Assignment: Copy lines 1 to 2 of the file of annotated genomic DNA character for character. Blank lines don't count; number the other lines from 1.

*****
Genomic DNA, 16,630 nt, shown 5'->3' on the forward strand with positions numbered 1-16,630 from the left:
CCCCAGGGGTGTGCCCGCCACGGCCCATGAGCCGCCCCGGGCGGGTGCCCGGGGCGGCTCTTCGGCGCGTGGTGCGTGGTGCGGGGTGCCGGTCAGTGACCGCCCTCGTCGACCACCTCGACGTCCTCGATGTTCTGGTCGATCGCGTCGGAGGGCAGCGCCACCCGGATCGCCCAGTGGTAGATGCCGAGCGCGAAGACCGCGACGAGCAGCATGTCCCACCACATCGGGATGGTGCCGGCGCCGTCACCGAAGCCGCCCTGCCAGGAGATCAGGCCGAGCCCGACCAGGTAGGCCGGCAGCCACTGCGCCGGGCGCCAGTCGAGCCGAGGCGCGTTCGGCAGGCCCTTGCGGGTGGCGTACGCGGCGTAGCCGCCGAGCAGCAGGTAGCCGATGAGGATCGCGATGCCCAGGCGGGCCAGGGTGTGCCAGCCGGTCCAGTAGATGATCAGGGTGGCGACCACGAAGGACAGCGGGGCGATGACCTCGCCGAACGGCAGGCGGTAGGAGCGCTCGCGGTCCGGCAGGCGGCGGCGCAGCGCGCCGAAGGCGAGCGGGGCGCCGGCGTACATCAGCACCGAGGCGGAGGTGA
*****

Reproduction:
Genomic DNA, 16,630 nt, shown 5'->3' on the forward strand with positions numbered 1-16,630 from the left:
CCCCAGGGGTGTGCCCGCCACGGCCCATGAGCCGCCCCGGGCGGGTGCCCGGGGCGGCTCTTCGGCGCGTGGTGCGTGGTGCGGGGTGCCGGTCAGTGACCGCCCTCGTCGACCACCTCGACGTCCTCGATGTTCTGGTCGATCGCGTCGGAGGGCAGCGCCACCCGGATCGCCCAGTGGTAGATGCCGAGCGCGAAGACCGCGACGAGCAGCATGTCCCACCACATCGGGATGGTGCCGGCGCCGTCACCGAAGCCGCCCTGCCAGGAGATCAGGCCGAGCCCGACCAGGTAGGCCGGCAGCCACTGCGCCGGGCGCCAGTCGAGCCGAGGCGCGTTCGGCAGGCCCTTGCGGGTGGCGTACGCGGCGTAGCCGCCGAGCAGCAGGTAGCCGATGAGGATCGCGATGCCCAGGCGGGCCAGGGTGTGCCAGCCGGTCCAGTAGATGATCAGGGTGGCGACCACGAAGGACAGCGGGGCGATGACCTCGCCGAACGGCAGGCGGTAGGAGCGCTCGCGGTCCGGCAGGCGGCGGCGCAGCGCGCCGAAGGCGAGCGGGGCGCCGGCGTACATCAGCACCGAGGCGGAGGTGA